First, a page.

Shares in French turbine and rail firm Alstom rose today after speculation US giant General Electric could make a bid.
The reports of a $13 billion (£7.7 billion) bid sent the shares racing 18% higher today.
Alstom said it was “not informed” of any potential approach, but traders bet otherwise as the stock made its biggest leap in ten years on hopes of what would be GE’s biggest swoop under deal-hungry chief executive Jeffrey Immelt. Alstom is “constantly reviewing” its strategic options, the company added.
A tie-up would give GE, which makes jet engines and trains, control of Alstom’s TGV high-speed trains and rail signalling technology as Europe recovers. The deal is said to have the backing of Alstom’s biggest investor, the French conglomerate Bouygues, but may excite the same French protectionism that blocked Pepsi’s buyout of Danone several years ago.
Alstom has over 92,000 staff in 100 countries but is best known in the UK for making Tube carriages and the leaning Pendolino trains used on the West Coast Main Line. Around a third of all rail journeys are made on its rolling stock and its generating equipment powers half of the UK’s power stations.
Its nuclear steam turbines have just been selected by France’s EDF for its new power station at Hinkley Point in Somerset.
Alstom employs 6,500 staff in the UK, where the company and its predecessors have been in business for 200 years. Its industrial heritage includes Robert Stephenson & Co — behind the famous Stephenson’s Rocket locomotive.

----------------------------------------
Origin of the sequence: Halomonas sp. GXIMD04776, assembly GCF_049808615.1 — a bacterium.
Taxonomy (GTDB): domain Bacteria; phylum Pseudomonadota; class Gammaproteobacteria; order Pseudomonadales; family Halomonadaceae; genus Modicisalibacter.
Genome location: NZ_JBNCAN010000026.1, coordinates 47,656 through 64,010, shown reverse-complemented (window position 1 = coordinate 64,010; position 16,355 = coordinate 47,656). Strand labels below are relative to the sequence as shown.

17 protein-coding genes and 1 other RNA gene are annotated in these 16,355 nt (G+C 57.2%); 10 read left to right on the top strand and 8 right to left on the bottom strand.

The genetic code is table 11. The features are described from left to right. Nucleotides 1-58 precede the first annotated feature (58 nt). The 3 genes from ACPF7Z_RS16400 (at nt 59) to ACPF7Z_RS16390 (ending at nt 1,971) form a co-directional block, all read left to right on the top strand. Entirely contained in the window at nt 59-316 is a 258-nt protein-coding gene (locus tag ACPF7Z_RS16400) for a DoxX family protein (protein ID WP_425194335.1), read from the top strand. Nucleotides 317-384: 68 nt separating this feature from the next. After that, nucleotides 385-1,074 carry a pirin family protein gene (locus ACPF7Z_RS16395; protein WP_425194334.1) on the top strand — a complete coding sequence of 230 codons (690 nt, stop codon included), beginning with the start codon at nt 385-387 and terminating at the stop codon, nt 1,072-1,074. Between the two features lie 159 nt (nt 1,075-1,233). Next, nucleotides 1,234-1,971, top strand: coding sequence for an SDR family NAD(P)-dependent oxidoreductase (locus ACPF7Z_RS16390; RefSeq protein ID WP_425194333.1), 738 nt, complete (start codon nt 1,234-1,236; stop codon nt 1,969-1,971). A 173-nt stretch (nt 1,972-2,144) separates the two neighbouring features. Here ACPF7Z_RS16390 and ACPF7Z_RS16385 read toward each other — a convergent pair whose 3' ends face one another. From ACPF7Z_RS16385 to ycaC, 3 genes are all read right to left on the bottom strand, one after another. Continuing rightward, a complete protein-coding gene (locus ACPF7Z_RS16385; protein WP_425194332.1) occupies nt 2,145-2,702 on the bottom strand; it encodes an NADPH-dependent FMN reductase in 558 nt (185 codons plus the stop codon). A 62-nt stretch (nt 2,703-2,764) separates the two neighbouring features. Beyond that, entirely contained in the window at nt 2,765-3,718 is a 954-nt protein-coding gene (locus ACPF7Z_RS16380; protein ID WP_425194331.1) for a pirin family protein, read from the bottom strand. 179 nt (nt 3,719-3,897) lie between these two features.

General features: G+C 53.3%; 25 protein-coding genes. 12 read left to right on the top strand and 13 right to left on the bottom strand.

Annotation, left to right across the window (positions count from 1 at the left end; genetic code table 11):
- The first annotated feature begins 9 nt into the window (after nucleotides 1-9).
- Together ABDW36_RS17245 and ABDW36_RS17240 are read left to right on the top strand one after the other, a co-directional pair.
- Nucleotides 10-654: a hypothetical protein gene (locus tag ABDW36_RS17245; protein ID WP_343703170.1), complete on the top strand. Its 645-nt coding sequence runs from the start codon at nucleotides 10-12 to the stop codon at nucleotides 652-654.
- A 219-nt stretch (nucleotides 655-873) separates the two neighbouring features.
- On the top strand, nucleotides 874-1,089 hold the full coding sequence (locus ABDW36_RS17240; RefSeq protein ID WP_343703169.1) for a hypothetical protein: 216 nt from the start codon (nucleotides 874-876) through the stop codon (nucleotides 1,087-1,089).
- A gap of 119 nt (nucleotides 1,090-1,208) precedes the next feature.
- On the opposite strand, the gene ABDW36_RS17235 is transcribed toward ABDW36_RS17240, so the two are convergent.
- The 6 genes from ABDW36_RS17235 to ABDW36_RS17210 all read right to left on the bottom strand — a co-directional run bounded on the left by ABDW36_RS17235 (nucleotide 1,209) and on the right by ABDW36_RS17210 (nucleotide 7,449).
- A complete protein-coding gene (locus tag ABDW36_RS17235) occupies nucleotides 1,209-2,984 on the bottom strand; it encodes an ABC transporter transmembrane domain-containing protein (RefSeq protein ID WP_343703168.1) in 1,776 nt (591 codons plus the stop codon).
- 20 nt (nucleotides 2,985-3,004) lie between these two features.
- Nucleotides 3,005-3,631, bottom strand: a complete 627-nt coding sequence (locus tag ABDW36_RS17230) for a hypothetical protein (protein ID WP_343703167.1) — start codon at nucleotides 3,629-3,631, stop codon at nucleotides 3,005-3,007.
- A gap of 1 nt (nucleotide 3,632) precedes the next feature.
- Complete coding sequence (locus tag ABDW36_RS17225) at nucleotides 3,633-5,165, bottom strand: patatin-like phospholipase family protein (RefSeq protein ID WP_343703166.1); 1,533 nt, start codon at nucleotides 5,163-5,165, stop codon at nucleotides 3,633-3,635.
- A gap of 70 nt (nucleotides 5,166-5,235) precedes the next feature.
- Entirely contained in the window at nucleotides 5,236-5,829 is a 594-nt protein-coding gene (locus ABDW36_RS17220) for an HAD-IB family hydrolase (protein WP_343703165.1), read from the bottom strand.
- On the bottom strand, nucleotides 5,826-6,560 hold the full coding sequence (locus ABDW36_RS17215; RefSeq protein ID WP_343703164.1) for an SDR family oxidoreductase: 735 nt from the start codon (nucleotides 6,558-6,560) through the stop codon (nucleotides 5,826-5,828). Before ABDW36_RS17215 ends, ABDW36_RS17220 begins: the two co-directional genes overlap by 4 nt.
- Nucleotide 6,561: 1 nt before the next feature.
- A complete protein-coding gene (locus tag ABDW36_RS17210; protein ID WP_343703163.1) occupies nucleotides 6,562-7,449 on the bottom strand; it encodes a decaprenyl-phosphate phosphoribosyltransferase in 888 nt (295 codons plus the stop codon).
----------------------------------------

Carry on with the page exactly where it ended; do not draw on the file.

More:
But recent struggles at Alstom have made it vulnerable to a bid, with the shares down 20% in the past year after two profit warnings, prompting 1,300 job cuts and as much as €2 billion (£1.4 billion) in asset sales by the under-pressure chief executive Patrick Kron.
In contrast GE, which has been shrinking its finance division to concentrate on aircraft, trains and industrial equipment, beat Wall Street expectations with its first-quarter results. A series of disposals has given Immelt a multibillion-dollar war-chest to add to big deals like its £5.7 billion acquisition of UK medical research firm Amersham in 2003. In 2010 it paid £800 million for the UK oil and gas services business Wellstream, although it lost out to Schneider Electric in the battle for engineering group Invensys last year.